Follow up details of the case.

ParametersPre transfusion of blood/blood productPost transfusion
24 hrs72 hrs
Haemoglobin (gm%)111918
Bilirubin (mg/dl)30199


HDN occurs when IgG antibody from the mother crosses the placenta thereby coating and destroying red cells of the neonate and foetus. Antibodies especially to minor antigens of c and Kell of the Rh system are mostly responsible for moderate to severe haemolytic disease of newborn. Sometimes, other minor red cell antibodies may also cause severe haemolytic disease of newborn and neonate [1]. Anti-D and anti-c can cause severe disease also. Anti-C, anti-E, and anti-e can cause mild to moderate disease [2]. In a Delhi based case study, it has been reported an alloimmunisation rate of 1.25% out of which Anti-D was found to constitute 78.43%, Anti –c about 1.96 % and the rest were C, Kell and MNS antibodies [3].

Among the non-D antibodies, anti-c was the cause of greatest neonatal morbidity as per the study by Howard H et al., [1]. Antibody screening done in most of the transfusion and antenatal centres of India is restricted to Rh negative mothers and mainly for anti D antibodies. Hence there is a chance of prolonging the diagnosis of HDN resulting due to presence of antibodies to rare antigens of the Rh system, kell, duffy, and MNS system. So, it is strongly recommended to perform routine red cell antibody screening for pregnant mothers at the first antenatal check up and, if no antibodies are detected, then periodically (i.e., once more in the third trimester between 28 and 36 weeks) [4].

Management for anti-D and anti-c isoimmunisation are same, but blood used for foetal and/or neonatal transfusion should be negative for its respective antibody. Also, individual laboratories should have their critical titres standardised [4]. A case of HDN due to anti–c was also reported by Sheeladevi CS et al., [5].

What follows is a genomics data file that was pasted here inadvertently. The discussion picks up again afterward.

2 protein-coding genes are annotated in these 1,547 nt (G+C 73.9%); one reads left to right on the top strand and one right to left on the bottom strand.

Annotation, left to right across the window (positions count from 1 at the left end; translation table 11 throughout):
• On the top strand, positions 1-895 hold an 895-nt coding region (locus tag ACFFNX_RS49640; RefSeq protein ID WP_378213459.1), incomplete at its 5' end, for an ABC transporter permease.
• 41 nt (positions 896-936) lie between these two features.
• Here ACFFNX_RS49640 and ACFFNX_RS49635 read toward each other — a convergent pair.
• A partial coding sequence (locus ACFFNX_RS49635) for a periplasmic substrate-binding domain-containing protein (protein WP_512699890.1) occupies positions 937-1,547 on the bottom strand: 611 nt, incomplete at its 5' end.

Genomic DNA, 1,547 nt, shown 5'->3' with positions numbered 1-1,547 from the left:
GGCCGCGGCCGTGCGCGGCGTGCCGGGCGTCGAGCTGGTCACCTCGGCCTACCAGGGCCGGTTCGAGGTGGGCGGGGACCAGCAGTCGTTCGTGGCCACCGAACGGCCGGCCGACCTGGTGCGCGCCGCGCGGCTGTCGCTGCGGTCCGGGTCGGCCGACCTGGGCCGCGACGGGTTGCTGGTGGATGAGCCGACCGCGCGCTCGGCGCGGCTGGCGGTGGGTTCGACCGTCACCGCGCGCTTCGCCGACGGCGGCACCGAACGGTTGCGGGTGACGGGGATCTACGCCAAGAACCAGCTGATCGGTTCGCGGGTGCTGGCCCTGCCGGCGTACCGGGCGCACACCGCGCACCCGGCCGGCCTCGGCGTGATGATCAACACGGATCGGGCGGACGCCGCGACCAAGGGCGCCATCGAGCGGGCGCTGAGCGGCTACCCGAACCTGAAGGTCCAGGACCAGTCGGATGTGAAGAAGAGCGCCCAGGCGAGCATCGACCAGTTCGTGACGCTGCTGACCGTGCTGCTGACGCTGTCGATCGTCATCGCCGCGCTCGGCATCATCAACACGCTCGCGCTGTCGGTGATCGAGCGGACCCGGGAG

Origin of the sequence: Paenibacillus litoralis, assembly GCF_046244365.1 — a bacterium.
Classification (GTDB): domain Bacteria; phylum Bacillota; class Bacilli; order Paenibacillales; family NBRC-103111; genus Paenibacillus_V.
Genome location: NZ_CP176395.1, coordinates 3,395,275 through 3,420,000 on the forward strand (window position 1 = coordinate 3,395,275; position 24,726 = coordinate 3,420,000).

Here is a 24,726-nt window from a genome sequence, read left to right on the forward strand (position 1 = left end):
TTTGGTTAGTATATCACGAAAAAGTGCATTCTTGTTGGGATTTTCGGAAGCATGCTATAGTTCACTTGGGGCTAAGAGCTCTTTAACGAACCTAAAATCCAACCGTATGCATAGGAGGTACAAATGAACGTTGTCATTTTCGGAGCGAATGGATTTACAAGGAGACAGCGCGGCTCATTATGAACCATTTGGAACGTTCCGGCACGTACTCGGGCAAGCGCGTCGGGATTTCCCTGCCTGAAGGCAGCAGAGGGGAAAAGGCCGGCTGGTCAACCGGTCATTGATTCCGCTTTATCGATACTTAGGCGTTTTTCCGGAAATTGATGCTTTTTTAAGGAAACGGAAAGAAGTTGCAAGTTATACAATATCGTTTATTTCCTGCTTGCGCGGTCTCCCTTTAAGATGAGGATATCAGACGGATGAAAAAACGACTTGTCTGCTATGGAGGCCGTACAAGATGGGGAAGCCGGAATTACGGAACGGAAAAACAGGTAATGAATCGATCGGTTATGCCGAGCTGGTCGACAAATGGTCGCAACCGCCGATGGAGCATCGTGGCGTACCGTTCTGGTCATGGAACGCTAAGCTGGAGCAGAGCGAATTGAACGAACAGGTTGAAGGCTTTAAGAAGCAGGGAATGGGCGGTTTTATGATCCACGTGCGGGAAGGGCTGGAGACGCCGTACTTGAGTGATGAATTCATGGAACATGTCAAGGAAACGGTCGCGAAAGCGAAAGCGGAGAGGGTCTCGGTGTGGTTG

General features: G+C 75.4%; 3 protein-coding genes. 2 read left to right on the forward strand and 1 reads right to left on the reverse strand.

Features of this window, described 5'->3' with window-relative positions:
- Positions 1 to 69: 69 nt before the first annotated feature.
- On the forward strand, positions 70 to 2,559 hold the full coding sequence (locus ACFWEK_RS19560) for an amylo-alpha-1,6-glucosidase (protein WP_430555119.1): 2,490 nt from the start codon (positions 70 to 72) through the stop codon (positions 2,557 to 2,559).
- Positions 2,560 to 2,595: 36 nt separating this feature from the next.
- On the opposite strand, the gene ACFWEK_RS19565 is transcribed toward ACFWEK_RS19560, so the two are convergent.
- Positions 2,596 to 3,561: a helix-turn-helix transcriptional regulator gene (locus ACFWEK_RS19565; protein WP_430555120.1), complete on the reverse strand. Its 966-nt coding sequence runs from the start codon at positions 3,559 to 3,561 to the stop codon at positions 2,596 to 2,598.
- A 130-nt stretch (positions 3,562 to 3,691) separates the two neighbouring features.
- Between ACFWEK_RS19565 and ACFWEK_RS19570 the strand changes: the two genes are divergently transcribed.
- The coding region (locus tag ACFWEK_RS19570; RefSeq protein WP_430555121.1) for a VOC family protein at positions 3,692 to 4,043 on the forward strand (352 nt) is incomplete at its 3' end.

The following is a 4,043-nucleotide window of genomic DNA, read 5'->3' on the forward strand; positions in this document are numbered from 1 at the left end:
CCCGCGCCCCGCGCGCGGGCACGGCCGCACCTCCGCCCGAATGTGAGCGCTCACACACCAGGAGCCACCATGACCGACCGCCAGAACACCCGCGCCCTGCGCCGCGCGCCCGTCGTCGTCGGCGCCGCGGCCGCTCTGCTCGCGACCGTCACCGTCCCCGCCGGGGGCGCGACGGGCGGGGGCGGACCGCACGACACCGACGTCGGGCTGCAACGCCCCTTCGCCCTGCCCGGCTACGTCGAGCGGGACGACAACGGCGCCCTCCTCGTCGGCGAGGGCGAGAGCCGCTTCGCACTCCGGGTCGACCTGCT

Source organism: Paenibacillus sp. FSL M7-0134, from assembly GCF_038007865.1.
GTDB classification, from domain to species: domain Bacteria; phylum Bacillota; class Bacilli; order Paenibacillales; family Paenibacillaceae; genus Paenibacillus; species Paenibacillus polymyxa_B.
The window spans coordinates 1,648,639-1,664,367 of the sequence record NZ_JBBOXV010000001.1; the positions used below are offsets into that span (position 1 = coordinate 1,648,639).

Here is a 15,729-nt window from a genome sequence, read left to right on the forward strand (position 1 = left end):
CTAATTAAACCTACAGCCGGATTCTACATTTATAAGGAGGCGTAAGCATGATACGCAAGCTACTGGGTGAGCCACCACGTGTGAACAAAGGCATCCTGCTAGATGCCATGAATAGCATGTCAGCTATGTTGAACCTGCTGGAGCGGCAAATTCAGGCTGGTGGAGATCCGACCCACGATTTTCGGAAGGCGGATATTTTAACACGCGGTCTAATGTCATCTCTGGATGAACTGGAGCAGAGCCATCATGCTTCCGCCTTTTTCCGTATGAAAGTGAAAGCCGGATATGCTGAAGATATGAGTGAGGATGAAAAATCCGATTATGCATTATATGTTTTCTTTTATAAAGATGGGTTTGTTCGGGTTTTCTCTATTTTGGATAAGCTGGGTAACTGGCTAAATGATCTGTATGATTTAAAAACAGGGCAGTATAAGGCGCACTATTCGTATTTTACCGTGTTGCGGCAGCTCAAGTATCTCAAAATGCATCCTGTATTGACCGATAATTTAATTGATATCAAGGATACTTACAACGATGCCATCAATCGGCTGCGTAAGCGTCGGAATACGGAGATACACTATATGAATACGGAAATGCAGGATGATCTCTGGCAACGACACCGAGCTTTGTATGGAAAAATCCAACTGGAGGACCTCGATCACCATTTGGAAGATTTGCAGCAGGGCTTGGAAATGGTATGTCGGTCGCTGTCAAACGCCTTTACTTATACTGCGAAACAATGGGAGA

Similarly, in our case report we found anti-c in the serum of the mother that might have been sensitised during her past pregnancies. Our case is unique in that, anti c presence was missed even after three successive pregnancies with two fatal outcomes. HDN could have been prevented by a routine protocol for maternal antibody screening during the antenatal period that would have ultimately led to proper monitoring and interventions for the prevention of HDN.


Antenatal services form a major part of our healthcare system that is crucial for the proper health of the mother and also growth and development of the baby. Even though we are in the developing world, we can take a step forward and ensure that our health care system emphasise antibody screening during the antenatal period to detect high risk pregnant women candidates for HDN not only for Rh negative but also Rh positive women so as to prevent alloimmunisation of the mother thereby preventing unwanted and fatal consequences.

Sample 1: Mother antibody identification (AHG phase)Sample 2: Baby’s elute antibody identification (AHG phase)